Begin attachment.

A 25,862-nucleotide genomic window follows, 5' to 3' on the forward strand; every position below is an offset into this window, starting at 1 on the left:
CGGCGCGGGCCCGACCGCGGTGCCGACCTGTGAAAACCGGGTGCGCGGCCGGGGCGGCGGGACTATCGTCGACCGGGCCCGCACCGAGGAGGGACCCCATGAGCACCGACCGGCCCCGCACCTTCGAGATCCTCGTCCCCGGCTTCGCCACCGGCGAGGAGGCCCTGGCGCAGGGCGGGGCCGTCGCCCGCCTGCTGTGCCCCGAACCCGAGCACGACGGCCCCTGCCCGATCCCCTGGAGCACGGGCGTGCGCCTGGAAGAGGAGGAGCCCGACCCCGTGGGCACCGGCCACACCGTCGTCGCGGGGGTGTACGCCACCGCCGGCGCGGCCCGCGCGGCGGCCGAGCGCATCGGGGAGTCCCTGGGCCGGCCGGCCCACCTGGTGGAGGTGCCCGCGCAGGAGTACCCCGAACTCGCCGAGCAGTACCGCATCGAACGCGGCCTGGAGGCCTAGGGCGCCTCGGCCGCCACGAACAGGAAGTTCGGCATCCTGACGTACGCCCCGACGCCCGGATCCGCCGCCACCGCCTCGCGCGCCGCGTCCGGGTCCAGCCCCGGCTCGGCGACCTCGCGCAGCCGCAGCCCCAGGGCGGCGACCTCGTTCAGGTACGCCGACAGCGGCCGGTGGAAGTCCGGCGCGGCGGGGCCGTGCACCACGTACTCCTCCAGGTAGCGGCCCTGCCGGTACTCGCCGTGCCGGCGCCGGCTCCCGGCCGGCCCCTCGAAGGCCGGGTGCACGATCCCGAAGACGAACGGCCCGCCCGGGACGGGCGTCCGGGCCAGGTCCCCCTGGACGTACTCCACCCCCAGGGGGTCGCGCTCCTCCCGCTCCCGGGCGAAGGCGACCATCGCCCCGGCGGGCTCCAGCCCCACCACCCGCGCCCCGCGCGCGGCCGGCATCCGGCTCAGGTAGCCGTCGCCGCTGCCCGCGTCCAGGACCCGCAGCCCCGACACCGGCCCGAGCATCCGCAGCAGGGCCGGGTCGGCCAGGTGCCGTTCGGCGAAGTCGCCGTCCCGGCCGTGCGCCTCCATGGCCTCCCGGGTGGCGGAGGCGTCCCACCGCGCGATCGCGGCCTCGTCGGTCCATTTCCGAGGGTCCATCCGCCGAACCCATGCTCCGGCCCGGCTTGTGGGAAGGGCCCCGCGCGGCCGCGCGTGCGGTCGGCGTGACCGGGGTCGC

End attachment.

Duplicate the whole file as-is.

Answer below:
A 25,862-nucleotide genomic window follows, 5' to 3' on the forward strand; every position below is an offset into this window, starting at 1 on the left:
CGGCGCGGGCCCGACCGCGGTGCCGACCTGTGAAAACCGGGTGCGCGGCCGGGGCGGCGGGACTATCGTCGACCGGGCCCGCACCGAGGAGGGACCCCATGAGCACCGACCGGCCCCGCACCTTCGAGATCCTCGTCCCCGGCTTCGCCACCGGCGAGGAGGCCCTGGCGCAGGGCGGGGCCGTCGCCCGCCTGCTGTGCCCCGAACCCGAGCACGACGGCCCCTGCCCGATCCCCTGGAGCACGGGCGTGCGCCTGGAAGAGGAGGAGCCCGACCCCGTGGGCACCGGCCACACCGTCGTCGCGGGGGTGTACGCCACCGCCGGCGCGGCCCGCGCGGCGGCCGAGCGCATCGGGGAGTCCCTGGGCCGGCCGGCCCACCTGGTGGAGGTGCCCGCGCAGGAGTACCCCGAACTCGCCGAGCAGTACCGCATCGAACGCGGCCTGGAGGCCTAGGGCGCCTCGGCCGCCACGAACAGGAAGTTCGGCATCCTGACGTACGCCCCGACGCCCGGATCCGCCGCCACCGCCTCGCGCGCCGCGTCCGGGTCCAGCCCCGGCTCGGCGACCTCGCGCAGCCGCAGCCCCAGGGCGGCGACCTCGTTCAGGTACGCCGACAGCGGCCGGTGGAAGTCCGGCGCGGCGGGGCCGTGCACCACGTACTCCTCCAGGTAGCGGCCCTGCCGGTACTCGCCGTGCCGGCGCCGGCTCCCGGCCGGCCCCTCGAAGGCCGGGTGCACGATCCCGAAGACGAACGGCCCGCCCGGGACGGGCGTCCGGGCCAGGTCCCCCTGGACGTACTCCACCCCCAGGGGGTCGCGCTCCTCCCGCTCCCGGGCGAAGGCGACCATCGCCCCGGCGGGCTCCAGCCCCACCACCCGCGCCCCGCGCGCGGCCGGCATCCGGCTCAGGTAGCCGTCGCCGCTGCCCGCGTCCAGGACCCGCAGCCCCGACACCGGCCCGAGCATCCGCAGCAGGGCCGGGTCGGCCAGGTGCCGTTCGGCGAAGTCGCCGTCCCGGCCGTGCGCCTCCATGGCCTCCCGGGTGGCGGAGGCGTCCCACCGCGCGATCGCGGCCTCGTCGGTCCATTTCCGAGGGTCCATCCGCCGAACCCATGCTCCGGCCCGGCTTGTGGGAAGGGCCCCGCGCGGCCGCGCGTGCGGTCGGCGTGACCGGGGTCGC